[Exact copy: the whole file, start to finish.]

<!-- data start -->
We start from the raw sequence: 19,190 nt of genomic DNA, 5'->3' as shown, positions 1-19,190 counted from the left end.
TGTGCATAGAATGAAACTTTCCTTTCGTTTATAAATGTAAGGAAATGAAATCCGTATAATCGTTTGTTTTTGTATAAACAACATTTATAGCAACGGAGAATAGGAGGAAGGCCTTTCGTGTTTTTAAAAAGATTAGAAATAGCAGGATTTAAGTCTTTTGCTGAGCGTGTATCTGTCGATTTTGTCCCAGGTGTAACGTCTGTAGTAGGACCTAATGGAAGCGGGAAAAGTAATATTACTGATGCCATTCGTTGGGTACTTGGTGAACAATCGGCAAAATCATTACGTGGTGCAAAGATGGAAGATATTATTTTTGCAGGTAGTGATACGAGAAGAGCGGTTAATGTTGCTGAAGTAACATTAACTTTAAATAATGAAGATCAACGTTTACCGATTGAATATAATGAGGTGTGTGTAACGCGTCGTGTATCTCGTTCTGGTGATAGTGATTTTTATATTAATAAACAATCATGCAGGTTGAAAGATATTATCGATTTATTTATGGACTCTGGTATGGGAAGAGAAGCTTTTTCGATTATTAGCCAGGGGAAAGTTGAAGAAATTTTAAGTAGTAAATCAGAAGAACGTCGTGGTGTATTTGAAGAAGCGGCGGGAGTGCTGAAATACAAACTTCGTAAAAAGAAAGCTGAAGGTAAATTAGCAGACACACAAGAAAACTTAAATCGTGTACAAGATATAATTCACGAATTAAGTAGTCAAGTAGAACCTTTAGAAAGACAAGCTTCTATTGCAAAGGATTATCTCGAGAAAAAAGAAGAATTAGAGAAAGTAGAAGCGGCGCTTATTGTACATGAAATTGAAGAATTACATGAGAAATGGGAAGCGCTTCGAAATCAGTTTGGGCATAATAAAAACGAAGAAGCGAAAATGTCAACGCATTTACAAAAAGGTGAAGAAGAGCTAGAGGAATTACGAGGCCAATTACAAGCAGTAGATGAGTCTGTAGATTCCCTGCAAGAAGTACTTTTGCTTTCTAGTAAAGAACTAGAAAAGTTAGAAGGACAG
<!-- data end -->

We start from the raw sequence: 19,190 nt of genomic DNA, 5'->3' as shown, positions 1-19,190 counted from the left end.
TGTGCATAGAATGAAACTTTCCTTTCGTTTATAAATGTAAGGAAATGAAATCCGTATAATCGTTTGTTTTTGTATAAACAACATTTATAGCAACGGAGAATAGGAGGAAGGCCTTTCGTGTTTTTAAAAAGATTAGAAATAGCAGGATTTAAGTCTTTTGCTGAGCGTGTATCTGTCGATTTTGTCCCAGGTGTAACGTCTGTAGTAGGACCTAATGGAAGCGGGAAAAGTAATATTACTGATGCCATTCGTTGGGTACTTGGTGAACAATCGGCAAAATCATTACGTGGTGCAAAGATGGAAGATATTATTTTTGCAGGTAGTGATACGAGAAGAGCGGTTAATGTTGCTGAAGTAACATTAACTTTAAATAATGAAGATCAACGTTTACCGATTGAATATAATGAGGTGTGTGTAACGCGTCGTGTATCTCGTTCTGGTGATAGTGATTTTTATATTAATAAACAATCATGCAGGTTGAAAGATATTATCGATTTATTTATGGACTCTGGTATGGGAAGAGAAGCTTTTTCGATTATTAGCCAGGGGAAAGTTGAAGAAATTTTAAGTAGTAAATCAGAAGAACGTCGTGGTGTATTTGAAGAAGCGGCGGGAGTGCTGAAATACAAACTTCGTAAAAAGAAAGCTGAAGGTAAATTAGCAGACACACAAGAAAACTTAAATCGTGTACAAGATATAATTCACGAATTAAGTAGTCAAGTAGAACCTTTAGAAAGACAAGCTTCTATTGCAAAGGATTATCTCGAGAAAAAAGAAGAATTAGAGAAAGTAGAAGCGGCGCTTATTGTACATGAAATTGAAGAATTACATGAGAAATGGGAAGCGCTTCGAAATCAGTTTGGGCATAATAAAAACGAAGAAGCGAAAATGTCAACGCATTTACAAAAAGGTGAAGAAGAGCTAGAGGAATTACGAGGCCAATTACAAGCAGTAGATGAGTCTGTAGATTCCCTGCAAGAAGTACTTTTGCTTTCTAGTAAAGAACTAGAAAAGTTAGAAGGACAG